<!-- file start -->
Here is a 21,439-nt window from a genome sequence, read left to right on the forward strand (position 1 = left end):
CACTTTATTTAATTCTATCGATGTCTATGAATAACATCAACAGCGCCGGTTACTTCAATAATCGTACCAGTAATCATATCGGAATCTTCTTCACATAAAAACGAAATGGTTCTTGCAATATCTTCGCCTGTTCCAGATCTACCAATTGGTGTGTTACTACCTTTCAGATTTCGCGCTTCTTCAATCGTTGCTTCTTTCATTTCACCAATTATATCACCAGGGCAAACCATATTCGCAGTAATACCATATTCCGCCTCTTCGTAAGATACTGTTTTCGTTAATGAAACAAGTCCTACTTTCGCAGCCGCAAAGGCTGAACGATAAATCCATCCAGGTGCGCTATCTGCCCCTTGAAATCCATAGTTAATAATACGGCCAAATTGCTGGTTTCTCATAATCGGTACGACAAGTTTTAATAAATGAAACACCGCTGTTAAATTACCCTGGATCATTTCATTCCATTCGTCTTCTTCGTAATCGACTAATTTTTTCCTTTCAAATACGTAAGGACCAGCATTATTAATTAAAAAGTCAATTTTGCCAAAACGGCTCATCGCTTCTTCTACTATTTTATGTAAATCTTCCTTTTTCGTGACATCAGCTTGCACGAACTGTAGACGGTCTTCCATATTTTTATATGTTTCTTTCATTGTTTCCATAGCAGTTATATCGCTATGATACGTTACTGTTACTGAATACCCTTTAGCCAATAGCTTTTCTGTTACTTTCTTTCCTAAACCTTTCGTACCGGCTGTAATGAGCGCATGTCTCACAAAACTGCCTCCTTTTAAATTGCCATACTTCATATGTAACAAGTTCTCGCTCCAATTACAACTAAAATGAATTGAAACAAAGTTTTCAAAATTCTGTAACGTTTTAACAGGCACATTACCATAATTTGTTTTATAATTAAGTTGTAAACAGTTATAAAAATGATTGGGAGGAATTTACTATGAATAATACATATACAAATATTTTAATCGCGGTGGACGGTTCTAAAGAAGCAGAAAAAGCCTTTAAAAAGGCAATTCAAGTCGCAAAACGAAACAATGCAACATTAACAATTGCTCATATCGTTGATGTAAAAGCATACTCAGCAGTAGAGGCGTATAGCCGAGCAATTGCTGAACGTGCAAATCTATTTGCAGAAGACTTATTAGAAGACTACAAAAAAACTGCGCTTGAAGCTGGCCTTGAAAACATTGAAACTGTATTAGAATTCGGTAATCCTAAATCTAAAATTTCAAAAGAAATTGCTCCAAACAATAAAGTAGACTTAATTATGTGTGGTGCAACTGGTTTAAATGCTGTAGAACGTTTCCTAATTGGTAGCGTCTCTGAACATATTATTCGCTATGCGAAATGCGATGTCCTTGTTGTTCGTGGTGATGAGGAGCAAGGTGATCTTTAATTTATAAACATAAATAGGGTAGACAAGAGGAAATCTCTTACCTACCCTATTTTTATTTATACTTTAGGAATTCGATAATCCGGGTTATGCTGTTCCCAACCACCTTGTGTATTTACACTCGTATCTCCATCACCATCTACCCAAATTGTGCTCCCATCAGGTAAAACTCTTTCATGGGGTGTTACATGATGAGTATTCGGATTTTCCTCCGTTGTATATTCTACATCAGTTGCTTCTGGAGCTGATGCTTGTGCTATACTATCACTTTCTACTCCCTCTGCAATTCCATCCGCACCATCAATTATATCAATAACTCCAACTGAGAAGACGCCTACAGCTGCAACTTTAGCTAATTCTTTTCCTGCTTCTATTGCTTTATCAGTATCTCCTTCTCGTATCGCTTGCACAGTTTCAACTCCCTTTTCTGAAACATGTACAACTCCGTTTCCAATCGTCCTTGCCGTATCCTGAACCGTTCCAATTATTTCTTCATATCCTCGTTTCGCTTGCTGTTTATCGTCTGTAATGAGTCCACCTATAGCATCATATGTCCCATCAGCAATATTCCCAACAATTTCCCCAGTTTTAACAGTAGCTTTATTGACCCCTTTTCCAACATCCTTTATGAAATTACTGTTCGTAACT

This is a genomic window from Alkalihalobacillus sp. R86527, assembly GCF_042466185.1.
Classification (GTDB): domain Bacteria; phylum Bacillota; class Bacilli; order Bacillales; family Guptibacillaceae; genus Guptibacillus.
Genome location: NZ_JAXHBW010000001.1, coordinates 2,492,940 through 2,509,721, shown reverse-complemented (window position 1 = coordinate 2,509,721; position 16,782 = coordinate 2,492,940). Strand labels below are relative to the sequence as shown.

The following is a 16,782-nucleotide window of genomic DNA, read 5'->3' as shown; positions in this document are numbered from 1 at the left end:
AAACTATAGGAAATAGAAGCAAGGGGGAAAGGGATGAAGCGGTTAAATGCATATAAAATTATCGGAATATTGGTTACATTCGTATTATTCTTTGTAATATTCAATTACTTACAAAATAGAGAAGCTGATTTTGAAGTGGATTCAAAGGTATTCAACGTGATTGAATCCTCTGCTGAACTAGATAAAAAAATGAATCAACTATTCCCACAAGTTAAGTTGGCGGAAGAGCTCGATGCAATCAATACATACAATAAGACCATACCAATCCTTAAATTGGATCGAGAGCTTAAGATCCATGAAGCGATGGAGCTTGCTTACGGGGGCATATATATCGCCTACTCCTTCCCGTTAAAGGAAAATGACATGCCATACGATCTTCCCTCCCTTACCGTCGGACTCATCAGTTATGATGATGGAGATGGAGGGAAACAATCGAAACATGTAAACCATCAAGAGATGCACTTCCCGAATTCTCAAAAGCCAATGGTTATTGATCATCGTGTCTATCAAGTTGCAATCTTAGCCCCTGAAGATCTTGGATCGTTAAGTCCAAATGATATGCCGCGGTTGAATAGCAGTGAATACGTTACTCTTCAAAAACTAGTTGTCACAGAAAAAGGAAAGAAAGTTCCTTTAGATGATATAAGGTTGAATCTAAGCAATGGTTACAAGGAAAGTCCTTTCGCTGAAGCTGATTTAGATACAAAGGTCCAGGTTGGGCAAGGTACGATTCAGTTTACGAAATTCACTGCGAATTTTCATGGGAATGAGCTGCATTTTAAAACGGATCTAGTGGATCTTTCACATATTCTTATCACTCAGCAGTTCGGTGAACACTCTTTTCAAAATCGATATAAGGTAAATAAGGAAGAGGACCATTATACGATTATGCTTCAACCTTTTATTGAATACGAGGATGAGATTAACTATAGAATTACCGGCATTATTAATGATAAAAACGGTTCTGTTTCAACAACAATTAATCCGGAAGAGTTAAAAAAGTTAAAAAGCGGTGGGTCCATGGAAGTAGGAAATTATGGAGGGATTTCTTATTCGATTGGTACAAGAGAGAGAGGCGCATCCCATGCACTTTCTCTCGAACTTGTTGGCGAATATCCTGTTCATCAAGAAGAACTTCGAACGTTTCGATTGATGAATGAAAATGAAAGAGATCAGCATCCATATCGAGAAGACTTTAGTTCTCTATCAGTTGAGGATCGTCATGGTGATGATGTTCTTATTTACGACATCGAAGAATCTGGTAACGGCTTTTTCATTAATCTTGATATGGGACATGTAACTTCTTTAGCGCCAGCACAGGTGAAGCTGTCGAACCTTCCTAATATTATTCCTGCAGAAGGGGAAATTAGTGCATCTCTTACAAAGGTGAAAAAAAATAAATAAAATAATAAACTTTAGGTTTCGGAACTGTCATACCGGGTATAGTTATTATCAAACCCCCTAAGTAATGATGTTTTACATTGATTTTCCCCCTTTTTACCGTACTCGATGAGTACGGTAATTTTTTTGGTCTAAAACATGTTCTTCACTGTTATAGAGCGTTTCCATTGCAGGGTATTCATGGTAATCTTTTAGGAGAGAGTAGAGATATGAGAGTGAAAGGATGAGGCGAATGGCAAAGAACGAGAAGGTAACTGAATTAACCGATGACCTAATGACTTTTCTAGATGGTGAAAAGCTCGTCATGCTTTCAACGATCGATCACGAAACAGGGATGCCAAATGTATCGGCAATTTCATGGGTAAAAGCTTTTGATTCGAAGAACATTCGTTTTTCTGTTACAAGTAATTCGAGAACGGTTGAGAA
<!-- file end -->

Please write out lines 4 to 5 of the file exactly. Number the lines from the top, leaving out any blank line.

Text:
Classification (GTDB): domain Bacteria; phylum Bacillota; class Bacilli; order Bacillales; family Guptibacillaceae; genus Guptibacillus.
Genome location: NZ_JAXHBW010000001.1, coordinates 2,492,940 through 2,509,721, shown reverse-complemented (window position 1 = coordinate 2,509,721; position 16,782 = coordinate 2,492,940). Strand labels below are relative to the sequence as shown.